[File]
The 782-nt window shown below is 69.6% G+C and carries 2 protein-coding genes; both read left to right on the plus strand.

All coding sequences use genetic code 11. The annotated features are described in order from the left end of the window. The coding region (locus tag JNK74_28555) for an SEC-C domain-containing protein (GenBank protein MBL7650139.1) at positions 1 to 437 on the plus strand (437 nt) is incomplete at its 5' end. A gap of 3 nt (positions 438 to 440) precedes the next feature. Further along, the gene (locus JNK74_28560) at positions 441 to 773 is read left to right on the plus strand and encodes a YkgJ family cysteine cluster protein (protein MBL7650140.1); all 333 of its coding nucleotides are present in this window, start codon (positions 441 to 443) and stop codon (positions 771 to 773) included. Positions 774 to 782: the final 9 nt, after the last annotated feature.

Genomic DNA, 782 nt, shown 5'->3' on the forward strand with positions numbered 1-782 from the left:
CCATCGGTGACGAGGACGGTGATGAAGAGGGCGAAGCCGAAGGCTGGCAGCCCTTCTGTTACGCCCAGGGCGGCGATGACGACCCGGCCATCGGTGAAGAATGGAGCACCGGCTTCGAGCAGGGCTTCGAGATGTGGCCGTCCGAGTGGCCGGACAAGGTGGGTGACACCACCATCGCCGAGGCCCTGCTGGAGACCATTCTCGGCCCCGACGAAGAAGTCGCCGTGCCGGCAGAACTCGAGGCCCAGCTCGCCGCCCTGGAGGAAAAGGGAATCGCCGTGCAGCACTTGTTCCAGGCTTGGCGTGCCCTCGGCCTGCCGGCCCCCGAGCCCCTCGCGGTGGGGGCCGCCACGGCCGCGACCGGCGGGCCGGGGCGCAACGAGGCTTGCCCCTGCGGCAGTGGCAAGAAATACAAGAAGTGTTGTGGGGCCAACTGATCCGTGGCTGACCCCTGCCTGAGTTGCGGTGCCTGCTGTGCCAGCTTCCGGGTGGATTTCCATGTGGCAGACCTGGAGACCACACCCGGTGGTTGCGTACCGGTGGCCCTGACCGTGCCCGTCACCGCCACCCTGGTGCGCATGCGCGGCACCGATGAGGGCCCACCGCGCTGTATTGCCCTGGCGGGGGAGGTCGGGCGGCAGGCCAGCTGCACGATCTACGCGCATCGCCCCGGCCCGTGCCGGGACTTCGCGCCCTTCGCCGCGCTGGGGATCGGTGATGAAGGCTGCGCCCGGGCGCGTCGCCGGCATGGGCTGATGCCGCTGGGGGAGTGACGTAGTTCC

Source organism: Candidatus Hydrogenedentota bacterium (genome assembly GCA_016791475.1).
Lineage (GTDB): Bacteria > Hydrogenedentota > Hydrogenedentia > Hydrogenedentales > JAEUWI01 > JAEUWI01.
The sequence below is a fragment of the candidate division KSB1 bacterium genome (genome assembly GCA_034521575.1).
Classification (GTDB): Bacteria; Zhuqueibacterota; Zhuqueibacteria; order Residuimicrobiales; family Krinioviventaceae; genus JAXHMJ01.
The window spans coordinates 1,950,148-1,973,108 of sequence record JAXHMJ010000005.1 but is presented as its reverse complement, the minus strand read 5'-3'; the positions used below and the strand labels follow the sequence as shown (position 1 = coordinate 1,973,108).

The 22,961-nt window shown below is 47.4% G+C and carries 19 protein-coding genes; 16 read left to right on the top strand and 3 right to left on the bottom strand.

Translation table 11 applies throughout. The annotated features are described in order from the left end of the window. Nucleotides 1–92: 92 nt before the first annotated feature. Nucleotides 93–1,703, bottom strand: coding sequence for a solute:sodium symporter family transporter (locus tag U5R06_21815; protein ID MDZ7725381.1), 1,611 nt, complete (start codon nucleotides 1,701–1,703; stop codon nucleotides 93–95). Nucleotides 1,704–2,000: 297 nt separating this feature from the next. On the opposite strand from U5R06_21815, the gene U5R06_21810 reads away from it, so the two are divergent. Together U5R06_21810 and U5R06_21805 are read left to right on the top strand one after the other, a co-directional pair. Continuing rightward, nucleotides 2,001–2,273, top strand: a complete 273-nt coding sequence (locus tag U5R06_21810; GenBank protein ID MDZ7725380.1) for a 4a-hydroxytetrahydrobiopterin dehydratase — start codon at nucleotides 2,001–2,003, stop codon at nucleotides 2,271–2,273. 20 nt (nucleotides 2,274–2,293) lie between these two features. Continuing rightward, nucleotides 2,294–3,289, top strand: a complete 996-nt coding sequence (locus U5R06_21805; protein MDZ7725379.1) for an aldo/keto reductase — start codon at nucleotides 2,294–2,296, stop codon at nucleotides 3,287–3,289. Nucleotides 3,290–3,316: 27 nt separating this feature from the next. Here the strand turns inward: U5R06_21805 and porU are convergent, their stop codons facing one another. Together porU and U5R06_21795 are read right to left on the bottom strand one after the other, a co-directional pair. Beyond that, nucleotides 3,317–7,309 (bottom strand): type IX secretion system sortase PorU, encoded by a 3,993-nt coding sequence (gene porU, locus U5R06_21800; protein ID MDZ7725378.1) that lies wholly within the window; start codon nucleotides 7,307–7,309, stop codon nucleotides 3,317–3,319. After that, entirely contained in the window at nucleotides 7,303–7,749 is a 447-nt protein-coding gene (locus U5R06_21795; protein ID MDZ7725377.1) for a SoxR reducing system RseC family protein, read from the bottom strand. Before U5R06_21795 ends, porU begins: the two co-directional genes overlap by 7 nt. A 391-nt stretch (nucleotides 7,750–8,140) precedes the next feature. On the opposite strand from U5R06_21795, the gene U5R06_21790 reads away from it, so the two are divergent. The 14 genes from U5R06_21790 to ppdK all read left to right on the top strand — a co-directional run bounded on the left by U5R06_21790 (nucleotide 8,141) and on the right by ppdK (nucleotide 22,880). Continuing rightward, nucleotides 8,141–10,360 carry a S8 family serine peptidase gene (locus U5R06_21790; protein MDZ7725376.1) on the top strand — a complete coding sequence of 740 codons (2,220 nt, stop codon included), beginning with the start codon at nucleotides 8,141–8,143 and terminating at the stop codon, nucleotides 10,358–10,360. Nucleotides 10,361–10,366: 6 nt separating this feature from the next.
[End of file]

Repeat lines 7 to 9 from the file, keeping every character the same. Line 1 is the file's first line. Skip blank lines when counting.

The sequence below is a fragment of the candidate division KSB1 bacterium genome (genome assembly GCA_034521575.1).
Classification (GTDB): Bacteria; Zhuqueibacterota; Zhuqueibacteria; order Residuimicrobiales; family Krinioviventaceae; genus JAXHMJ01.
The window spans coordinates 1,950,148-1,973,108 of sequence record JAXHMJ010000005.1 but is presented as its reverse complement, the minus strand read 5'-3'; the positions used below and the strand labels follow the sequence as shown (position 1 = coordinate 1,973,108).